Tuesday, 2 March 2010
Fifty years ago the Senate had begun what was to become a marathon session. Senate Leader, Lyndon Johnson had begun an attempt to push through civil rights legislation. On February 15th he used a procedural device aimed to get the measures passed quickly (in Senate terms). Instead of introducing a Senate Bill he took opponents by surprise by a series of moves -
* he asked for, and received unanimous consent to proceed to consideration of a House passed bill, H.R. 8315. This was a minor, non-controversial bill authorizing the Army to use particular offices on a specific base for new purposes. No one objected.
* during consideration of the bill, he invited Senators to propose amendments which would introduce civil rights provisions. This meant that what became a civil rights bill would avoid being referred to the Senate Judiciary Committee, where opponents could keep it tied up. Also, when it was returned to the House - as 'merely' Senate amendments, it wouldn't need a rule granted by the southern controlled Rules Committee.
To defeat the anticipated filibuster by the hardcore of less than 20 southern Senators, Johnson announced that the Senate would go into continuous (24 hour a day) session from 29th February. This would have tested the stamina and resolve of those that would try to filibuster. Senator Talmadge came up with a way to turn the tables. The hardcore 18 were arranged into "platoons" of 6 senators - each platoon was responsible for continuing the filibuster for a day (with two days 'off'). On the day they were covering a 'squad' of 2 would be responsible for 8 hours. Quorum calls were regularly made - this forced the majority to have at least 49 Senators available at all times. Otherwise, the senate would be adjourned - and those sustaining the filibuster would get a rest - and a new 'legislative day' would begin. Senators were only allowed 2 speeches per legislative day - so this would have meant that the filibuster could be sustained.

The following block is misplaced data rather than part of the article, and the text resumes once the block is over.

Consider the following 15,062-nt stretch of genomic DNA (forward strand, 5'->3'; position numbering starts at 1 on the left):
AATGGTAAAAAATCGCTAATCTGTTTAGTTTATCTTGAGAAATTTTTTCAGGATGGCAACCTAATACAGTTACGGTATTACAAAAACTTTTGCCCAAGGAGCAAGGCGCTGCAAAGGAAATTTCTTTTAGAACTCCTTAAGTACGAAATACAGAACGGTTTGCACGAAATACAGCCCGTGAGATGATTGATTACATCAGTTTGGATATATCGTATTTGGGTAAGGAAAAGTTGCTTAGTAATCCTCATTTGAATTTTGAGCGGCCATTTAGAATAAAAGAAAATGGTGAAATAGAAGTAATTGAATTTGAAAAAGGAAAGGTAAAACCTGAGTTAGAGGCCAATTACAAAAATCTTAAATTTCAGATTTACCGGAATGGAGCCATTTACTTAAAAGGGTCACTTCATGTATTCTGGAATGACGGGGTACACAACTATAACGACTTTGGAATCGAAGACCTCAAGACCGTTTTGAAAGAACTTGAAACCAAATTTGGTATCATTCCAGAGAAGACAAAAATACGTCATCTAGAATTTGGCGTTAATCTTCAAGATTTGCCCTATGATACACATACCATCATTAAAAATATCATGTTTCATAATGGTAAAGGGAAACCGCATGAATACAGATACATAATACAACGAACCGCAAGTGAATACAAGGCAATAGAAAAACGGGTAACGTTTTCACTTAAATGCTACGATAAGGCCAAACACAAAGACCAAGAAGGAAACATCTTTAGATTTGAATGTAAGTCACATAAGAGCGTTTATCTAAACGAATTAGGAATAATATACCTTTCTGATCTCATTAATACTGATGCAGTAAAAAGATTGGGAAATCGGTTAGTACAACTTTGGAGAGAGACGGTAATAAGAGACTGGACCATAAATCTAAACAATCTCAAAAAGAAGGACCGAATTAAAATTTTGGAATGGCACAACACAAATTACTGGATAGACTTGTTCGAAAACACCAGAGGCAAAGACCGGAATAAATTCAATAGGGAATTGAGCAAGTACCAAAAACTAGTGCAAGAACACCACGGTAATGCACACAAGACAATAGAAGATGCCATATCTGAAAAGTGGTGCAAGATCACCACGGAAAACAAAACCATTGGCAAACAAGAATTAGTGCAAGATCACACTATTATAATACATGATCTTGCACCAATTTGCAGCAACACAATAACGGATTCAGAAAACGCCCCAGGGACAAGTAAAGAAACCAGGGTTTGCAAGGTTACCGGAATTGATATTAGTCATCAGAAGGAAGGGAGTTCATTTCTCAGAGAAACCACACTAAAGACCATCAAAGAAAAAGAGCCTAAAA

An aide to Senator Paul Douglas explained "A Senator who was filibustering didn't have to show except every third day and didn't have to speak except every sixth day. The people who were trying to break the filibuster hads to be around...at all times, to answer the quorum calls...The effect of it was to wear out the people who were trying to break the filibuster, rather than to wear out the people who were filibustering"
Floyd Riddick, in a journal article entitled "The Eighty-Sixth Congress: Second Session" which appeared in the Western Political quarterly in 1961 revealed that -
"The "around the clock" session ran from February 29th through March 8th - a nine day continuous session lasting 157 hours and 25 minutes, broken only by a 15 minute recess on March 2 and a recess over Sunday March 6 - giving a 42.5 hour respite. The longest unbroken period took 82 hours and 2 minutes, from March 2 to March 5, during which time there were 13 roll call votes and 51 quorum calls."
Johnson finally called off the continuous session when a cloture petition was filed. It failed 53-42. A watered down administration bill (rather than Johnson's bill) was referred to the Judiciary
Committee. It made it into law - but "in the end the bill satified no one completely".